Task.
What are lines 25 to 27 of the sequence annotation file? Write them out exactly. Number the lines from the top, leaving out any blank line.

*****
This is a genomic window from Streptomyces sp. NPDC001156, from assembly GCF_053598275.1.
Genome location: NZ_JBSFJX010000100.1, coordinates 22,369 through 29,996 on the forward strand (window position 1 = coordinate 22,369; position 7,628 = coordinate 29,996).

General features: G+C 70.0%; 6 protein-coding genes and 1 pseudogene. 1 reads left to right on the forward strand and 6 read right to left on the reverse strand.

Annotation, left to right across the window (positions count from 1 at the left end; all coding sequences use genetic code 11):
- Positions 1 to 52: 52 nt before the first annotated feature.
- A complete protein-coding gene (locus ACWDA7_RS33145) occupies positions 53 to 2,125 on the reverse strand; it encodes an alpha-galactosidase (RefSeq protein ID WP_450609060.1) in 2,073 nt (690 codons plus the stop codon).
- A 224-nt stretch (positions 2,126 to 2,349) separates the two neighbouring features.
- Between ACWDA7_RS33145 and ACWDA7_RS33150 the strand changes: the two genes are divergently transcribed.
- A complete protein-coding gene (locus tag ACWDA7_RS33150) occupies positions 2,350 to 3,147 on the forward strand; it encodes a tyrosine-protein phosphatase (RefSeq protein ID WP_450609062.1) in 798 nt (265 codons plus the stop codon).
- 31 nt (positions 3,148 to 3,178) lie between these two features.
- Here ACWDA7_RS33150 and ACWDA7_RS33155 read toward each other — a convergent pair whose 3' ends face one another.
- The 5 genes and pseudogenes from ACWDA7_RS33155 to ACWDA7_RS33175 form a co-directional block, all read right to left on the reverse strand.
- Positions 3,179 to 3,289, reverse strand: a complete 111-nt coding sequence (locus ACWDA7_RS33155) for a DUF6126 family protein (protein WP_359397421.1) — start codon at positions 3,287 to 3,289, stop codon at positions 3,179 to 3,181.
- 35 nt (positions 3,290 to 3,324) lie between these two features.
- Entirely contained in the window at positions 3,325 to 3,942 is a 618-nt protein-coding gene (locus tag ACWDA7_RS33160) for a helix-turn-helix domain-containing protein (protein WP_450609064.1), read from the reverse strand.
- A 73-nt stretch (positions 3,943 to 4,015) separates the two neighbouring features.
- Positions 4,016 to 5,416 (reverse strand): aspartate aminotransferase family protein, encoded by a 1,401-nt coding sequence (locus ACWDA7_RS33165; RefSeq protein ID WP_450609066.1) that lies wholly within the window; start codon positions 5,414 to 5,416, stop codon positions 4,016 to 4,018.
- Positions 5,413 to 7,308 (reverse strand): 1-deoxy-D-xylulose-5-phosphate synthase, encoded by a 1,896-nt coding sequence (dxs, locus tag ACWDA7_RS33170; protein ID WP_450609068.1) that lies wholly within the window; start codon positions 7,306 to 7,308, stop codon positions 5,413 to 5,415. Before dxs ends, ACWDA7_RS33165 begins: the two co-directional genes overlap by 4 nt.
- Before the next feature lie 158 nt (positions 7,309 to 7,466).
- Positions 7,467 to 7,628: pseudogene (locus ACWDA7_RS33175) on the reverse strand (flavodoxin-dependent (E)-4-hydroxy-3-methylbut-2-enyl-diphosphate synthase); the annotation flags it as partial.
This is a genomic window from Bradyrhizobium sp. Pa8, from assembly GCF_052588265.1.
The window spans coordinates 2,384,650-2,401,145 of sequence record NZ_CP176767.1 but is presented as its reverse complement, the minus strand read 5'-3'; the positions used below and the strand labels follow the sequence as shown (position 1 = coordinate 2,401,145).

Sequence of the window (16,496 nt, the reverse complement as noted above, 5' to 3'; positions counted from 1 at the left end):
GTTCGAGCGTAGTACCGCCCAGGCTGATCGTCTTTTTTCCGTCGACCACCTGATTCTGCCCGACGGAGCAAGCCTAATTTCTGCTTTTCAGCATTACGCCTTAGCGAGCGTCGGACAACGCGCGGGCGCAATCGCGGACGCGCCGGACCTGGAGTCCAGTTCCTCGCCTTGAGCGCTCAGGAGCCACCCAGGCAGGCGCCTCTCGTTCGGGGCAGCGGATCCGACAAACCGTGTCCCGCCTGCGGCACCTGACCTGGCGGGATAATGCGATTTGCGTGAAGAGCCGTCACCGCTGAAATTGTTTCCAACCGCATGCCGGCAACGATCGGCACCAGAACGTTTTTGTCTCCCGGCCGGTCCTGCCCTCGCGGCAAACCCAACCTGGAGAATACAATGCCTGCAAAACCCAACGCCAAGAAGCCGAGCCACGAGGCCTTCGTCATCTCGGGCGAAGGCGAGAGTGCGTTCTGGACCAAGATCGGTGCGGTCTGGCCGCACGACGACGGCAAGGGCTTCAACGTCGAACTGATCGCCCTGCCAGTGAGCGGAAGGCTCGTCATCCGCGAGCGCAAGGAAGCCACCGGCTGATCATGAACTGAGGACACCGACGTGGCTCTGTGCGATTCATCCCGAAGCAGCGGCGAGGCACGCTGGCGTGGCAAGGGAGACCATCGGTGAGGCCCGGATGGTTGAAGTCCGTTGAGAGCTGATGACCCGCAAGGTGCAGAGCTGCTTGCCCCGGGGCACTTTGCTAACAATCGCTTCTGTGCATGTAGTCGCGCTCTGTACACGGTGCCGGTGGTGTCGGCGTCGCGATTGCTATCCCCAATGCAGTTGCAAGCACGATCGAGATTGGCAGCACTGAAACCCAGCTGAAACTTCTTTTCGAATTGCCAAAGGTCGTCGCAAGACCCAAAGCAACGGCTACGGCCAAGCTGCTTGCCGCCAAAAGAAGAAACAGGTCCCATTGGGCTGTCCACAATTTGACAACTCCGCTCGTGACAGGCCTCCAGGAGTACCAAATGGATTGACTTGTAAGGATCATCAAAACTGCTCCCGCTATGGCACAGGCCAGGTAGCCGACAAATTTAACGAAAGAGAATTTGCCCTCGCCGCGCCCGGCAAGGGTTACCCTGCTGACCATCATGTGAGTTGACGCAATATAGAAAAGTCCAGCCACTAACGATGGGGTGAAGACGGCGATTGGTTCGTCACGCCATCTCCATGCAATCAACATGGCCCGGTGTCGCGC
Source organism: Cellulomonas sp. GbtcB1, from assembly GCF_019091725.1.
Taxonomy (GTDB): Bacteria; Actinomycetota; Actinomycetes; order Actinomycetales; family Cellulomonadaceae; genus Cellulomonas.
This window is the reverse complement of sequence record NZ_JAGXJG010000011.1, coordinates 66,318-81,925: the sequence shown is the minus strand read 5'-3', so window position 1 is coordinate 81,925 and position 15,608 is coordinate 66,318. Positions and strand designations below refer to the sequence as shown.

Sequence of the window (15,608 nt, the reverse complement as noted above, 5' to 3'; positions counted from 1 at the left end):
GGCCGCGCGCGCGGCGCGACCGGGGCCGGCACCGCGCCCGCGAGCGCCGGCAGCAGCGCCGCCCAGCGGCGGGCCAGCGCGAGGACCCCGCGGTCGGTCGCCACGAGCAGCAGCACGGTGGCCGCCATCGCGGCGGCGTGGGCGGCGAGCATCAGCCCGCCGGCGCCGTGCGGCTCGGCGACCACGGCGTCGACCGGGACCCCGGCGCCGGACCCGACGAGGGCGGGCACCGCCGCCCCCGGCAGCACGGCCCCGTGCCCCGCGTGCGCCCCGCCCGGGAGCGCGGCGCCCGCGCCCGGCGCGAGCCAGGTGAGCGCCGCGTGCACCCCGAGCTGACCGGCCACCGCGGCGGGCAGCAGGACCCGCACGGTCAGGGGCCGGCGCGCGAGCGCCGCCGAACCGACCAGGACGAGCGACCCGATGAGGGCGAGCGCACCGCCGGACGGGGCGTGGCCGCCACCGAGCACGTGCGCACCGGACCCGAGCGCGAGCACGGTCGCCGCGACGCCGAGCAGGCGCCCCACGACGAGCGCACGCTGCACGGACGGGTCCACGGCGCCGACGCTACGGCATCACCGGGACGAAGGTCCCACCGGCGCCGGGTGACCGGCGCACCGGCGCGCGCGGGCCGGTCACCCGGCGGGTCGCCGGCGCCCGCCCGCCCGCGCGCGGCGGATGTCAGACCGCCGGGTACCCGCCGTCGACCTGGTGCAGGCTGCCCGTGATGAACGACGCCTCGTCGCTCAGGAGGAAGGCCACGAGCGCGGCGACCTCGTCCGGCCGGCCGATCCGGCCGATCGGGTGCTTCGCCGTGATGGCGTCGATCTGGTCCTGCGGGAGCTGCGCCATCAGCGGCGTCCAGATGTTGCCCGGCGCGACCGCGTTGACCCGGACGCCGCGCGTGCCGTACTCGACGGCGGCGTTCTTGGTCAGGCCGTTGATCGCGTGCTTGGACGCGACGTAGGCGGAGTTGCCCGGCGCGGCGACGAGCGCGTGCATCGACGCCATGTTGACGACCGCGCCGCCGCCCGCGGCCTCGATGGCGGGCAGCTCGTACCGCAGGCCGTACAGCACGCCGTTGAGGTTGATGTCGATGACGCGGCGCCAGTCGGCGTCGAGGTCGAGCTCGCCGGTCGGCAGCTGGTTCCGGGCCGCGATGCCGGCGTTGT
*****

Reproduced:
Source organism: Cellulomonas sp. GbtcB1, from assembly GCF_019091725.1.
Taxonomy (GTDB): Bacteria; Actinomycetota; Actinomycetes; order Actinomycetales; family Cellulomonadaceae; genus Cellulomonas.
This window is the reverse complement of sequence record NZ_JAGXJG010000011.1, coordinates 66,318-81,925: the sequence shown is the minus strand read 5'-3', so window position 1 is coordinate 81,925 and position 15,608 is coordinate 66,318. Positions and strand designations below refer to the sequence as shown.